Mikoyan-Gurevich MiG-3

When Germany attacked Russia in June of 1941, the Soviets had just begun a massive modernization program.


One of the “new” designs entering service was a high altitude interceptor.  After the jump, a look at the MiG-3.

A couple weeks ago we looked at the I-16, an obsolete type still in broad service with the VVS (Soviet Air Force) at the start of World War Two.  This is the opposite end of the spectrum.  The MiG-3 was a modern, high performance interceptor designed for high speed at altitude.  And as far as that goes, it was a reasonably capable aircraft.  It could reach almost 400 mph above 20000 feet.  MiG-3s brought down some of the very altitude Ju86P reconnaissance aircraft used by the Germans, not an easy task.


The MiG-3 was armed with a single 12.7 mm machine gun and two 7.62 mm machine guns; all in the cowling.  That's one heavy, and two light MGs, all with disruptor gear to fire through the propeller.  VERY light firepower for 1941.

The MiG-3 was armed with a single 12.7 mm machine gun and two 7.62 mm machine guns; all in the cowling. That’s one heavy, and two light MGs, all with disruptor gear to fire through the propeller. VERY light firepower for 1941. Six 82 mm rockets under the wings help a little, but only for air to ground work.

Unfortunately, the MiG-3 had clumsy handling, a slow rate of climb, and inferior performance at lower altitude.  And low altitude is where most of the war in the east was fought.  Even worse, when the Germans attacked in June of 1941, MiG-3 units were distributed fairly randomly along the front.  And few units had training on how to best use the type’s unique capabilities.  So while those few, who understood what their weapon was best at, had some success; most MiG-3 pilots were merely victims of the mass slaughter inflicted on the VVS by the Luftwaffe.



By the end of 1941, MiG-3 units had been pulled back to defend key cities while other, more suited types, fought the low tactical war at the front.  Production was ended in 1942, but MiG-3 units remained in defense of Moscow and other cities almost to the end of the war.  It was a specialized weapon, really only good at one thing, and the Soviets did not need very many of them.


This is the ICM kit with Aeromaster decals..  As is typical of ICM, the kit is over engineered with many fiddly parts in locations that will never be visible.  But the fit is acceptable, and the end result looks pretty good.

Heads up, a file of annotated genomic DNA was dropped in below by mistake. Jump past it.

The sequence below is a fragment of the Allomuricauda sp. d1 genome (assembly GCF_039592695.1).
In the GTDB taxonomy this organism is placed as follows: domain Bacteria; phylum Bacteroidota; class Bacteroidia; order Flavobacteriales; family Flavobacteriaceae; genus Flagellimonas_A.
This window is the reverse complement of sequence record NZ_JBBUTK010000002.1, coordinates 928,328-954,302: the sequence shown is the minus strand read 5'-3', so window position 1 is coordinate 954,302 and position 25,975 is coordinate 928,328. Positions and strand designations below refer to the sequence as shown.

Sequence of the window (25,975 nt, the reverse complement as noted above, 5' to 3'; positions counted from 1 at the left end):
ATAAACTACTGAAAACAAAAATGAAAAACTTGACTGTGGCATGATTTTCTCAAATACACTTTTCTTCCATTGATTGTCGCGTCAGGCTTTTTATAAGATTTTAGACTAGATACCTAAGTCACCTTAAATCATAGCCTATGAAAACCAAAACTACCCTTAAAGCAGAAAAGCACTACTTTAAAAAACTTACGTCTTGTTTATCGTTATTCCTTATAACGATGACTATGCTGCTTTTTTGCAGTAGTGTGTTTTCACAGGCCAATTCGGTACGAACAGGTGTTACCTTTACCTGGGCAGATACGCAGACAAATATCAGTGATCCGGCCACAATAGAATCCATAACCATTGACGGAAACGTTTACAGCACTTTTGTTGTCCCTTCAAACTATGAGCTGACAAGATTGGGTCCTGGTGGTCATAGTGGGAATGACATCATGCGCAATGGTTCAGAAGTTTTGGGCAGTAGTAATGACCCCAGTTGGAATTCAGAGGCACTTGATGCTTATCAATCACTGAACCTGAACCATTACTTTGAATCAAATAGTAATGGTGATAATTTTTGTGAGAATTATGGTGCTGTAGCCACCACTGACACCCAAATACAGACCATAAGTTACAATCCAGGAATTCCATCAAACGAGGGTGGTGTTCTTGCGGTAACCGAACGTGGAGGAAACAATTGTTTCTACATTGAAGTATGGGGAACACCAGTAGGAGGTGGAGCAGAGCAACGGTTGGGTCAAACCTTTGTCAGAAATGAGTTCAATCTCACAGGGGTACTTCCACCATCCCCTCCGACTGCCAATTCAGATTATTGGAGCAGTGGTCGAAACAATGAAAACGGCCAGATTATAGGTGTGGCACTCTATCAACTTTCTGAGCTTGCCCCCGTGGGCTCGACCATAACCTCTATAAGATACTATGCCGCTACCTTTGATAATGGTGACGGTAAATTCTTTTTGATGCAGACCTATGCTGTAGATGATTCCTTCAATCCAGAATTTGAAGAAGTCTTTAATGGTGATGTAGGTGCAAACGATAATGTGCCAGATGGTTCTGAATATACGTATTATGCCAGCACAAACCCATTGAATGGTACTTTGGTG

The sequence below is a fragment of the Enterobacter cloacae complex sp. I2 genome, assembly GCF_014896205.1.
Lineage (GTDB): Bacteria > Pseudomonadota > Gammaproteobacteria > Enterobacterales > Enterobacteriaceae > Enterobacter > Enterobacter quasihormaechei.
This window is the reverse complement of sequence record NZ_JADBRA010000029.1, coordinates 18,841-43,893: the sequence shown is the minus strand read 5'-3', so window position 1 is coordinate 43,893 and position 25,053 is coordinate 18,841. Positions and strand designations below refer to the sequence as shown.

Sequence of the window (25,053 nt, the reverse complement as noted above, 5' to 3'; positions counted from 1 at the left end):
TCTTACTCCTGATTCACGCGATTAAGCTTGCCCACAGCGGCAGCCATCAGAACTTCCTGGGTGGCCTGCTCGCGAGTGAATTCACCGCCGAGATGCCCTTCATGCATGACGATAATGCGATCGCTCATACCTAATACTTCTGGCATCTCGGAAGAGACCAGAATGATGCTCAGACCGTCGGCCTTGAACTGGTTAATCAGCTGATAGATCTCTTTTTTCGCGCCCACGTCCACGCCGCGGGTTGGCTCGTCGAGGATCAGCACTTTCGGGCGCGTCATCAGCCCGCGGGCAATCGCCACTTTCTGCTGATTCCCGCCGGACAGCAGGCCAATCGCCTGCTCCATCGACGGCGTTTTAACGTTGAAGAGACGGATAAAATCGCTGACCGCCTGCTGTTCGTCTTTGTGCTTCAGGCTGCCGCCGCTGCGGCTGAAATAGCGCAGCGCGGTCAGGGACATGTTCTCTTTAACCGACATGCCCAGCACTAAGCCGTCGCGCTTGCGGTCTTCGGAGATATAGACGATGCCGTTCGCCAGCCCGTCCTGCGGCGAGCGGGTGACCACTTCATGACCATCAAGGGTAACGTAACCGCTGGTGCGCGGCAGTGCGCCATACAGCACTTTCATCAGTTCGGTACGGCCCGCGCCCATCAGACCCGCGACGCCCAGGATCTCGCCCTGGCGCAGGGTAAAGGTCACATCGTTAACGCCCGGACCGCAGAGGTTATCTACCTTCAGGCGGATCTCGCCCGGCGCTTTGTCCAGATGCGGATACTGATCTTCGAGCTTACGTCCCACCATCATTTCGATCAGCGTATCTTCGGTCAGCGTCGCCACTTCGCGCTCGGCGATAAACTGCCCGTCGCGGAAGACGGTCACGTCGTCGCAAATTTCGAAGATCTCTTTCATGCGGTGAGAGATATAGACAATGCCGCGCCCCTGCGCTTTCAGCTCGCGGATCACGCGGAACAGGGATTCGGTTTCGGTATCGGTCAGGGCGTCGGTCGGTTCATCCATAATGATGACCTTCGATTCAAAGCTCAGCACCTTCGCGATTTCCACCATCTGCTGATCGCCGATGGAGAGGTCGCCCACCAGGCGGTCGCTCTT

Three VVS fighters of 1941. The I-16 on the left was the most numerous type, but was obsolete and badly in need of replacing. The MiG-3 in the middle was modern and capable, but only in a very limited capacity. The Soviets had far too many of them at the front, with no specialized training. The Yak-1 on the right was the future of the VVS. A very capable aircraft, that would grow into the most important Soviet family of fighters in WWII. But it was in very short supply at first.


Up Next: Douglass TBD-1 Devastator     

About atcDave

I'm 5o-something years old and live in Ypsilanti, Michigan. I'm happily married to Jodie. I was an air traffic controller for 33 years and recently retired; grew up in the Chicago area, and am still a fanatic for pizza and the Chicago Bears. My main interest is military history, and my related hobbies include scale model building and strategy games.
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6 Responses to Mikoyan-Gurevich MiG-3

  1. Theresa says:

    MiG 3 was an advance aircraft for high altitude. Low altitude handling suffered.

  2. Ernie Davis says:

    I don’t know if this is actually true, but my impression from years of documentaries and reading is that the Soviets just loved rockets, or at least used them far more than the other combatants.

    • atcDave says:

      Yeah I think that’s true, they mounted rockets on about everything. I imagine it has something to do with their very light firepower. The rockets provide a significant air to ground capability.
      A Thunderbolt had eight heavy machine guns. A Typhoon, four 20 mm cannon. A MiG-3 had one heavy Machine gun and two light MGs! It no wonder they needed more for any sort of close support work!
      Of course the US and RAF also used rockets later. But there seemed to be less early urgency for it.

    • Ernie Davis says:

      Yeah, later in ’44 when allied fighters were doing a lot of close air support and ground attack rockets were more prominent, but the incongruity of a high altitude interceptor fitted with rockets just struck me as a bit odd.

      Now I do know that the Luftwaffe did use rockets to break up allied bomber formations at times, but strategic bombing wasn’t really a feature of the eastern front.

      • atcDave says:

        I wouldn’t be shocked of the Soviets tried them in an air to air capacity. Physically there’s no reason why you couldn’t salvo all six rockets into a Bomber formation, and obviously it would do some significant damage if it hit anything. The Germans did do it with a couple different types of rockets, but they all had timed fuses. So more like air launched flak.
        As far as I know the Soviets only had impact fuses on these rockets, which would really limit effectiveness for that sort of use. And one of the criticisms I’ve seen about the usage of this type is that it was used in close support work, in spite of being very poorly suited for it.

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